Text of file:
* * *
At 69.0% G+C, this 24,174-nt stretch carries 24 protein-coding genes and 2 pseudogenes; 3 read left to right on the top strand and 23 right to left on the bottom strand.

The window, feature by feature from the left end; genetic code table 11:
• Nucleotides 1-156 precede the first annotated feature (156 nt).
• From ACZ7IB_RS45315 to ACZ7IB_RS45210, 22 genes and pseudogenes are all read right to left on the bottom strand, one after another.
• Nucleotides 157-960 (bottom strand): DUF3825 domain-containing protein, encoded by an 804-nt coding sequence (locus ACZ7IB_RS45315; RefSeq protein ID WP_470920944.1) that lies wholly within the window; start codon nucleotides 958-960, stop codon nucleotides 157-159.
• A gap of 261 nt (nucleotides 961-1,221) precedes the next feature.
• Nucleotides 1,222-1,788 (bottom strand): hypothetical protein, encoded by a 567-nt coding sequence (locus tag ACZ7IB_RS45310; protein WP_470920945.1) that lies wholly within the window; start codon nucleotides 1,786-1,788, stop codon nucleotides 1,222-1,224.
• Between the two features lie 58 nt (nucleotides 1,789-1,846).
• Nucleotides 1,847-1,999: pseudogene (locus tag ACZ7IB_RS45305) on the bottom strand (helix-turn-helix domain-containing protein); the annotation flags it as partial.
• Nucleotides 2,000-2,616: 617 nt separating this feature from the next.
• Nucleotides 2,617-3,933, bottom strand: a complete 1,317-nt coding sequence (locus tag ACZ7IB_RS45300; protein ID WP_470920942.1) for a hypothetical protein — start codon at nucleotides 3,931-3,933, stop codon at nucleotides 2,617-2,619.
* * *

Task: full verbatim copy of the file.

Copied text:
At 69.0% G+C, this 24,174-nt stretch carries 24 protein-coding genes and 2 pseudogenes; 3 read left to right on the top strand and 23 right to left on the bottom strand.

The window, feature by feature from the left end; genetic code table 11:
• Nucleotides 1-156 precede the first annotated feature (156 nt).
• From ACZ7IB_RS45315 to ACZ7IB_RS45210, 22 genes and pseudogenes are all read right to left on the bottom strand, one after another.
• Nucleotides 157-960 (bottom strand): DUF3825 domain-containing protein, encoded by an 804-nt coding sequence (locus ACZ7IB_RS45315; RefSeq protein ID WP_470920944.1) that lies wholly within the window; start codon nucleotides 958-960, stop codon nucleotides 157-159.
• A gap of 261 nt (nucleotides 961-1,221) precedes the next feature.
• Nucleotides 1,222-1,788 (bottom strand): hypothetical protein, encoded by a 567-nt coding sequence (locus tag ACZ7IB_RS45310; protein WP_470920945.1) that lies wholly within the window; start codon nucleotides 1,786-1,788, stop codon nucleotides 1,222-1,224.
• Between the two features lie 58 nt (nucleotides 1,789-1,846).
• Nucleotides 1,847-1,999: pseudogene (locus tag ACZ7IB_RS45305) on the bottom strand (helix-turn-helix domain-containing protein); the annotation flags it as partial.
• Nucleotides 2,000-2,616: 617 nt separating this feature from the next.
• Nucleotides 2,617-3,933, bottom strand: a complete 1,317-nt coding sequence (locus tag ACZ7IB_RS45300; protein ID WP_470920942.1) for a hypothetical protein — start codon at nucleotides 3,931-3,933, stop codon at nucleotides 2,617-2,619.